State comptroller: Every gov't since '96 tried to free Pollard, but US wouldn't yield.
By DAN IZENBERG
Despite criticism that consecutive governments have not done enough to free Jonathan Pollard, State Comptroller Micha Lindenstrauss found after an extensive study that they had.
Lindenstrauss added that Israel should press Washington to agree to a new trial for Pollard, on the grounds he did not receive due process in his first trial.
Since 1996, the governments of Binyamin Netanyahu, Ehud Barak, Ariel Sharon and Ehud Olmert acted "continuously and consistently" to obtain the release of Pollard, who spied for Israel, but the efforts failed because of the "fierce and consistent" opposition of US administration officials, Lindenstrauss said on Thursday.
Acting on a request made by the Knesset State Control Committee on December 31, 2007, the comptroller prepared a report on the actions of governments in past years to get Pollard out of jail, where he has been held for almost 24 years.
After completing the report, the state-comptroller decided to publish only three of its 30 pages because of national security considerations.
Pollard was arrested on November 21, 1985, and convicted of spying for Israel. His handlers worked for the Office for Scientific Relations, which was a front for a spy organization operated by the ministry of defense. He was granted Israeli citizenship in 1995 and recognized by the government as an Israeli agent in 1998.
Activists on behalf of Pollard have accused the successive governments of not trying hard enough to secure his release.
But Lindenstrauss clearly disagrees. "The investigation showed that Pollard's release from prison in America was always a consideration of the Israeli government leaders, and their actions and the policies they followed were continuous and consistent during their terms of office," the state comptroller wrote. "The subject was raised in their meetings and discussions with the presidents of the US."
However, the talking did not help because "there is a very fierce opposition on the part of administration officials to release Pollard.
"The fiercest opposition is in US intelligence, where they say that his release contradicts US security interests."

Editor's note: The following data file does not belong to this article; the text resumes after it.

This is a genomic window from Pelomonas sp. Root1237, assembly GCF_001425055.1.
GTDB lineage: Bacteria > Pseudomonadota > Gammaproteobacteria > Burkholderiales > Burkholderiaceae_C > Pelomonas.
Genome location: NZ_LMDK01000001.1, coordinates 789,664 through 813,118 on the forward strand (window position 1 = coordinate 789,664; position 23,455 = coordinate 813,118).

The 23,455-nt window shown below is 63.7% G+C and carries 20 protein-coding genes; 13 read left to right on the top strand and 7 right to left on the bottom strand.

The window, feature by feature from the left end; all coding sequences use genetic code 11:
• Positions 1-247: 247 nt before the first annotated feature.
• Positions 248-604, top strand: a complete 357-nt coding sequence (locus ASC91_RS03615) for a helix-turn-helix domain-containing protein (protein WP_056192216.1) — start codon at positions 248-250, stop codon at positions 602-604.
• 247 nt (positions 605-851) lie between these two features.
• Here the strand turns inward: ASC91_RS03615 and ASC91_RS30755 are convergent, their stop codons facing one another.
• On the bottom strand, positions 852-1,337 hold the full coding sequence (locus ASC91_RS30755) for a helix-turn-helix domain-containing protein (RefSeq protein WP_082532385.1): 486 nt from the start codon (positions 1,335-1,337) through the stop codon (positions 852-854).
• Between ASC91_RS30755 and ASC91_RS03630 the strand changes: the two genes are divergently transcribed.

Lindenstrauss was critical of the fact that the conversations between the Israeli and US leaders were not recorded by Israel. Had they been, the government could have followed the track of US thinking over time and developed a policy based on the experience of preceding years.
Lindenstrauss added that the Pollard question should be discussed in a meeting between the foreign, defense and justice ministers, in their capacity as members of the security cabinet, to consider the legal aspects of the case.
Pollard's lawyer in Israel, attorney Nitzana Darshan-Leitner, strongly condemned Lindenstrauss' findings.
"The report is another whitewash of the failures of Israeli governments down through the years to free Pollard, this time from another branch of government. No government, at any time, made any effort to release him," Darshan-Leitner said.
She said that there was no point to Lindenstrauss's recommendation to ask for another trial, because such a request had already been made in the US and been rejected. The government, she continued, continued to "pretend" that Pollard carried out the orders of Rafi Eitan, the head of the Office for Scientific Relations, who had exceeded his authority, rather than of the senior echelons of the government. "As a result, the state has left him to cope alone with the results of its failures," she said.
MK Otniel Schneller (Kadima), the chairman of the subcommittee for oversight of the defense establishment, told The Jerusalem Post that "the state comptroller's report was not a simple report - either in terms of the domestic issues or the international ones."
While emphasizing that only a very small portion of a very detailed report was released to the public, Schneller said that some of the most important conclusions that he drew from the document could - and should - be publicly revealed.
Schneller rejected Lindenstrauss's compliments of work carried out by the government toward Pollard's release.
"In the test of the result, the work surrounding Pollard did not succeed. More than 20 years and he is still in jail. Despite the compliments extended by Lindenstrauss, the fact that Pollard is still in jail is a failure," Schneller said.
The Kadima MK emphasized that the strategy of seeking a pardon from the American establishment had repeatedly met with stiff opposition from members of the US intelligence community, and that instead, other directions for securing Pollard's release should be pursued.
Schneller said that he hoped that American human rights organizations would work for Pollard's release, arguing that he had not received due process, and that he was extremely ill after serving more than two decades years in prison.
Schneller also said that the burden of securing Pollard's release should not be placed on the US Jewish community, so as not "to place American Jews in the dilemma in which they must choose whether they are seen as loyal to America or whether they should act for his release. I hope that it is actually the rights organizations - not the Jewish ones - that appreciate that this is a prisoner who has been in prison for 24 years, who is very sick, and who did not receive due process as outlined in American law."
Rebecca Anna Stoil contributed to this report.
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